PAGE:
In Walter M. Miller’s classic apocalyptic novel, A Canticle for Leibowitz, an atomic holocaust leaves the world in a modern version of the Dark Ages. In this post-apocalyptic world, books are burnt and cultural information destroyed by anti-intellectual mobs. The monks of a small knowledge-hoarding religious institution try to preserve, understand, and control what information remains.
A few pre-apocalyptic scraps of paper are unearthed and the writing on these is transformed into holy artifacts. One of these holy artifacts is The Sacred Shopping List, a hand-written memo by a long-dead engineer named Leibowitz, that reads: “Pound pastrami, can kraut, six bagels—bring home for Emma.” With so little information available, The Sacred Shopping List becomes a pillar for the monks’ religious narrative. The general population are just followers to the outlandish narrative the monks concocted from the holy artifacts.
A Canticle for Leibowitz depicts a classic problem that arises when people try to collect information to develop a narrative. The monks connected only the dots they could find, not having a clue that they had collected an incomplete and misleading set of dots. In science terms, the sample size was both small and biased, leading to their outlandish narrative.
In our own world, a functional science narrative requires a complete and well-chosen set of dots so scientists may connect them into a sensible narrative. Over the last few weeks, the Trump administration has eliminated several important dots (sources of information) about science, some openly and others more discreetly. These losses, when strung together, are significant – they may drive us back to using our own Sacred Shopping List to develop our science narratives.
Climate science under threat
In 1989, President Reagan established the Federal Advisory Panel for the Sustained National Climate Assessment to help translate findings from the National Climate Assessment into concrete guidance for public- and private-sector officials making decisions about how to deal with climate change. This important National Oceanic Atmospheric Administration (NOAA) advisory group, a critical dot in this science narrative, was eliminated a few weeks back when the current administration chose not to renew the charter.
NOAA recently completed the first draft of the Fourth National Climate Assessment Report, which is intended as a special science section of the National Climate Assessment, congressionally mandated every four years. NOAA does not control how the information in the report will be used, and the loss of the Federal Advisory Panel leaves a vacuum in developing the guidance that should come from the Fourth National Climate Assessment Report. The draft report is under review by the current administration, which must approve it before the report can be published. It is critical that this important source of information be used in the science narrative about climate change.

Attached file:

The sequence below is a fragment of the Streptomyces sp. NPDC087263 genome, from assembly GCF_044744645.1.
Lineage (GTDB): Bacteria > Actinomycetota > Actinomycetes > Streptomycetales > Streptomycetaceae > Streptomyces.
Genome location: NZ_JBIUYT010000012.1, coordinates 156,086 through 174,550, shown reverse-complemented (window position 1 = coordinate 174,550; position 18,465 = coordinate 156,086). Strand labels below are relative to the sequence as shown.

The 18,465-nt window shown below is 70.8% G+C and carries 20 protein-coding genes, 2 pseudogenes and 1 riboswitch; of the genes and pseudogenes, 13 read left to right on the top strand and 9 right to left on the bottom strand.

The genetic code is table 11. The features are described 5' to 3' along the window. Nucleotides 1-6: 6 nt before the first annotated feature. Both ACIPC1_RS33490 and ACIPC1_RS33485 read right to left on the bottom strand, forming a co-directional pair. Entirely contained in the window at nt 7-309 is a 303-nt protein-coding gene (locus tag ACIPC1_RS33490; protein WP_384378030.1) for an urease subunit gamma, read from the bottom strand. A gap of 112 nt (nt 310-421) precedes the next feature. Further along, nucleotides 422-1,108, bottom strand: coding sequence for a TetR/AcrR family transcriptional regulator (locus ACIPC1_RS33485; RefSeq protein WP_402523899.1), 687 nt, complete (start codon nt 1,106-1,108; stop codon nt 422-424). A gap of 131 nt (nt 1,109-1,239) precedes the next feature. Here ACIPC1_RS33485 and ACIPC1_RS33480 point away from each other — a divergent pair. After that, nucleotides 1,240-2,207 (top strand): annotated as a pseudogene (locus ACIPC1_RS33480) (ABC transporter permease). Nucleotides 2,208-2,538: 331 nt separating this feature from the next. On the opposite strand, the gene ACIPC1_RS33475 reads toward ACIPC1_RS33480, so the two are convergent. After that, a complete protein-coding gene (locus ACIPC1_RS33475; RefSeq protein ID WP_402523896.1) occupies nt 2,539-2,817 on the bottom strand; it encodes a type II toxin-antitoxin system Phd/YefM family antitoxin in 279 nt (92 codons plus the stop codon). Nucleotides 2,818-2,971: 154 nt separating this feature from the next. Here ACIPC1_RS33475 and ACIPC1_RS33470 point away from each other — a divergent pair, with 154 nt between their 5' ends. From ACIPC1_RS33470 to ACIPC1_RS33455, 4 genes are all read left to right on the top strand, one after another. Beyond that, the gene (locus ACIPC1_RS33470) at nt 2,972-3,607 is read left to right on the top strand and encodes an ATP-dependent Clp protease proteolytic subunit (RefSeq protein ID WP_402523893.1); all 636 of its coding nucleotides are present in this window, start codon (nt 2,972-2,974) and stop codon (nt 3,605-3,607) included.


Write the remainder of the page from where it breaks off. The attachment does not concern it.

The administration has also proposed a 2018 federal budget that zeroes out the United States’ nearly $2 million contribution to the Intergovernmental Panel on Climate Change (IPCC). The IPCC is crucial to coordinating efforts of several thousand scientists, industry experts, nonprofit researchers, and government representatives from across the globe who review reports that provide climate analysis for decisions ranging from the Paris climate agreement to the US military’s national security threat assessments. Eliminating funding for the IPCC would leave US scientists out of important scientific discussions and inhibit our country’s—and the world’s—ability to respond to climate threats.
Our congressional leaders will play a key role in determining whether IPCC funding will continue in the 2018 fiscal year. We need our lawmakers to uphold the United States’ climate leadership and commit to supporting funding for the IPCC. This is one dot we can’t afford to lose.
A path forward
One bright spot comes from our military, which continues to acknowledge the role of science in developing infrastructure that is resilient to the increasing national security risks from climate change. This is where the rubber meets the road. The US military is already dealing with threats from the growing numbers of refugees fleeing affected areas and numerous coastal military installations that will be impacted by climate change. They are using a useful set of dots to make their decisions.
We all benefit from these critical “dots” and need them to be connected into a sensible science narrative. Many scientists like myself strongly support continuing funding for IPCC, bringing back the Federal Advisory Panel, and protecting federal climate science and research. It is important to use the knowledge of experts to evaluate and compare information and to be part of the plan for how the information is integrated into policy. The science narrative cannot rely on The Sacred Shopping List.